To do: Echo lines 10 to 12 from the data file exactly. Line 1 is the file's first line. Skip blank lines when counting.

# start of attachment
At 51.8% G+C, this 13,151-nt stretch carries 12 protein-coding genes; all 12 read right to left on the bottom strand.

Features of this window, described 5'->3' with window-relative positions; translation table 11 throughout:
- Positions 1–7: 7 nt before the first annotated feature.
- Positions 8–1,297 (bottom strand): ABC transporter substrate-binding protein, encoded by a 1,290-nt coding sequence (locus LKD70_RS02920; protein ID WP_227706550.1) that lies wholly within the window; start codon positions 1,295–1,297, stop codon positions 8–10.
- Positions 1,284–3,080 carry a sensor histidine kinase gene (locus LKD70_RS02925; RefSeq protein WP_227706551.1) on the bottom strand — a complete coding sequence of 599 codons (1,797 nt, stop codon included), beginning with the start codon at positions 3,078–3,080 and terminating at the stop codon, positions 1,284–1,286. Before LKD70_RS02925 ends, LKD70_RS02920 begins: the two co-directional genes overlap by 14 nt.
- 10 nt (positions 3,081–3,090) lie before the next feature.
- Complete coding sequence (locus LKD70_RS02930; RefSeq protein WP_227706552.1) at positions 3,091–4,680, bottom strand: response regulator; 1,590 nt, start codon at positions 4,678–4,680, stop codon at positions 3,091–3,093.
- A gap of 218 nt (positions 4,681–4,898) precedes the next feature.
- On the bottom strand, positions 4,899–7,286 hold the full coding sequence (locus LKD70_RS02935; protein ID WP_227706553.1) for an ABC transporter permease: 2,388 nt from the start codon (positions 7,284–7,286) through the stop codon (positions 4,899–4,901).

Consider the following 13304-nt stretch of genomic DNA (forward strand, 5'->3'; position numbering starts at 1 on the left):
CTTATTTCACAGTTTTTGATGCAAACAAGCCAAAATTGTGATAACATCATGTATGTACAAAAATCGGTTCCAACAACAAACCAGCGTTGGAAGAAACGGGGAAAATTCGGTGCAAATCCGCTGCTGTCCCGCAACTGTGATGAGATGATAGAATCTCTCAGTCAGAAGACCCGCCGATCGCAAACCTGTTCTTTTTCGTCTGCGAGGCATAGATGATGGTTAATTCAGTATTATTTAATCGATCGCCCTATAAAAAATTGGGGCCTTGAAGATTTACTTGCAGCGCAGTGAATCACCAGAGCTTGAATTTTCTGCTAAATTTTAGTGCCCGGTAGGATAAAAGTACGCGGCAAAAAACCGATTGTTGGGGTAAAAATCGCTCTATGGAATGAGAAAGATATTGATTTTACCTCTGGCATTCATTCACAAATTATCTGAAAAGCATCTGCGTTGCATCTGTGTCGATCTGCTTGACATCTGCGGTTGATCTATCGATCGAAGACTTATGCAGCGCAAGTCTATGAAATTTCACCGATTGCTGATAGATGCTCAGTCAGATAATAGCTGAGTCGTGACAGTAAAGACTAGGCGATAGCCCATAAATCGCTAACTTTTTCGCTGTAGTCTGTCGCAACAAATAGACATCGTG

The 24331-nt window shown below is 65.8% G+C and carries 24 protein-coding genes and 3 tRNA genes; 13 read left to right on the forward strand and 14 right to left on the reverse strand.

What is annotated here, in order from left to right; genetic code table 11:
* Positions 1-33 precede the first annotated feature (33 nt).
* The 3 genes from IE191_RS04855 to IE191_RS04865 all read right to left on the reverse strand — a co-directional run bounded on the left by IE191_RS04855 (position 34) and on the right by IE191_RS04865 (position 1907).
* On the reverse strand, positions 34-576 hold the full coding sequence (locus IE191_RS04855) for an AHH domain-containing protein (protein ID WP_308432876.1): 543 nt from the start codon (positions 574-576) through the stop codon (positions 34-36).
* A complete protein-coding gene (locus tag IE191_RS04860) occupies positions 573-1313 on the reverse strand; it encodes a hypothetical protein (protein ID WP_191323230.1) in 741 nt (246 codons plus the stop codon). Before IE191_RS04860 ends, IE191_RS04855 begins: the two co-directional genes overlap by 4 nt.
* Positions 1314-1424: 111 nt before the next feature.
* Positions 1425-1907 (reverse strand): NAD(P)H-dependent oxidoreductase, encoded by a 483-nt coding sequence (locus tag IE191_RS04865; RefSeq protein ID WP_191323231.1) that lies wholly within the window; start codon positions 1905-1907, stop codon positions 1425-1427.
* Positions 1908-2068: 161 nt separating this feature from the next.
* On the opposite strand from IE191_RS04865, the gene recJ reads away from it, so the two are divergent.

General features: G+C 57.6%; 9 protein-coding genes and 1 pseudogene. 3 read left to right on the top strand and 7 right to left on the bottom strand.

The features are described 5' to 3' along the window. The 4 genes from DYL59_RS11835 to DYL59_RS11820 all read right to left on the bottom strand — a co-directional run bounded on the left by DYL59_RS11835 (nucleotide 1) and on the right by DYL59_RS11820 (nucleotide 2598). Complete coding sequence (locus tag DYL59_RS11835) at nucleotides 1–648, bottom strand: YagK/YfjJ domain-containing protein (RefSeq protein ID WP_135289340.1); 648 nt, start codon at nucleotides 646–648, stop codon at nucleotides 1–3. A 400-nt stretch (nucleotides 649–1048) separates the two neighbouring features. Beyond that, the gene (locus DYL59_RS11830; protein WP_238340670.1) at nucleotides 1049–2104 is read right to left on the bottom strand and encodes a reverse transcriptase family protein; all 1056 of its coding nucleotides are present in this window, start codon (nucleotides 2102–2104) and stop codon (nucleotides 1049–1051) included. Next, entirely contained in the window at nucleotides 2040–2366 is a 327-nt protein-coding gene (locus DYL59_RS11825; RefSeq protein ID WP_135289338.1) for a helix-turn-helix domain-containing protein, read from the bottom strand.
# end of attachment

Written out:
Consider the following 13304-nt stretch of genomic DNA (forward strand, 5'->3'; position numbering starts at 1 on the left):
CTTATTTCACAGTTTTTGATGCAAACAAGCCAAAATTGTGATAACATCATGTATGTACAAAAATCGGTTCCAACAACAAACCAGCGTTGGAAGAAACGGGGAAAATTCGGTGCAAATCCGCTGCTGTCCCGCAACTGTGATGAGATGATAGAATCTCTCAGTCAGAAGACCCGCCGATCGCAAACCTGTTCTTTTTCGTCTGCGAGGCATAGATGATGGTTAATTCAGTATTATTTAATCGATCGCCCTATAAAAAATTGGGGCCTTGAAGATTTACTTGCAGCGCAGTGAATCACCAGAGCTTGAATTTTCTGCTAAATTTTAGTGCCCGGTAGGATAAAAGTACGCGGCAAAAAACCGATTGTTGGGGTAAAAATCGCTCTATGGAATGAGAAAGATATTGATTTTACCTCTGGCATTCATTCACAAATTATCTGAAAAGCATCTGCGTTGCATCTGTGTCGATCTGCTTGACATCTGCGGTTGATCTATCGATCGAAGACTTATGCAGCGCAAGTCTATGAAATTTCACCGATTGCTGATAGATGCTCAGTCAGATAATAGCTGAGTCGTGACAGTAAAGACTAGGCGATAGCCCATAAATCGCTAACTTTTTCGCTGTAGTCTGTCGCAACAAATAGACATCGTG

The 24331-nt window shown below is 65.8% G+C and carries 24 protein-coding genes and 3 tRNA genes; 13 read left to right on the forward strand and 14 right to left on the reverse strand.